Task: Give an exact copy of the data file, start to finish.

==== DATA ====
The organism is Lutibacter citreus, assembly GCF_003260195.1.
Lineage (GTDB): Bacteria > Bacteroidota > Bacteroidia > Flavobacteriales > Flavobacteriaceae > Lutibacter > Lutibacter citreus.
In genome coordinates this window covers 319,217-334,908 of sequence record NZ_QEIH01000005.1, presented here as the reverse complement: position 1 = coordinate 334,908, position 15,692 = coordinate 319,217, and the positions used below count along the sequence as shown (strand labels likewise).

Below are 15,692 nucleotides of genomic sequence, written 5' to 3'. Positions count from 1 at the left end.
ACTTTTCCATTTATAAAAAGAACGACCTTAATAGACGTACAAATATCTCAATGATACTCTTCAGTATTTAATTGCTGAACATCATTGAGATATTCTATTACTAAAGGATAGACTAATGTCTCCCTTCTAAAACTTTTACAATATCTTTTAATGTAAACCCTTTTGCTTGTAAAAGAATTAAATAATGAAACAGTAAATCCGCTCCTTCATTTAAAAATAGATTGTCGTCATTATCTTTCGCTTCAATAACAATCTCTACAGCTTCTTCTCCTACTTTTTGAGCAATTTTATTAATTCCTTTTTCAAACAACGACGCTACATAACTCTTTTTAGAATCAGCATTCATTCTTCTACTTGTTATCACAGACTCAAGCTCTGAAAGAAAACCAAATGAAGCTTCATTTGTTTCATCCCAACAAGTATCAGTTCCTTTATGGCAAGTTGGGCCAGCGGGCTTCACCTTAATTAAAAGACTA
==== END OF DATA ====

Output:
The organism is Lutibacter citreus, assembly GCF_003260195.1.
Lineage (GTDB): Bacteria > Bacteroidota > Bacteroidia > Flavobacteriales > Flavobacteriaceae > Lutibacter > Lutibacter citreus.
In genome coordinates this window covers 319,217-334,908 of sequence record NZ_QEIH01000005.1, presented here as the reverse complement: position 1 = coordinate 334,908, position 15,692 = coordinate 319,217, and the positions used below count along the sequence as shown (strand labels likewise).

Below are 15,692 nucleotides of genomic sequence, written 5' to 3'. Positions count from 1 at the left end.
ACTTTTCCATTTATAAAAAGAACGACCTTAATAGACGTACAAATATCTCAATGATACTCTTCAGTATTTAATTGCTGAACATCATTGAGATATTCTATTACTAAAGGATAGACTAATGTCTCCCTTCTAAAACTTTTACAATATCTTTTAATGTAAACCCTTTTGCTTGTAAAAGAATTAAATAATGAAACAGTAAATCCGCTCCTTCATTTAAAAATAGATTGTCGTCATTATCTTTCGCTTCAATAACAATCTCTACAGCTTCTTCTCCTACTTTTTGAGCAATTTTATTAATTCCTTTTTCAAACAACGACGCTACATAACTCTTTTTAGAATCAGCATTCATTCTTCTACTTGTTATCACAGACTCAAGCTCTGAAAGAAAACCAAATGAAGCTTCATTTGTTTCATCCCAACAAGTATCAGTTCCTTTATGGCAAGTTGGGCCAGCGGGCTTCACCTTAATTAAAAGACTA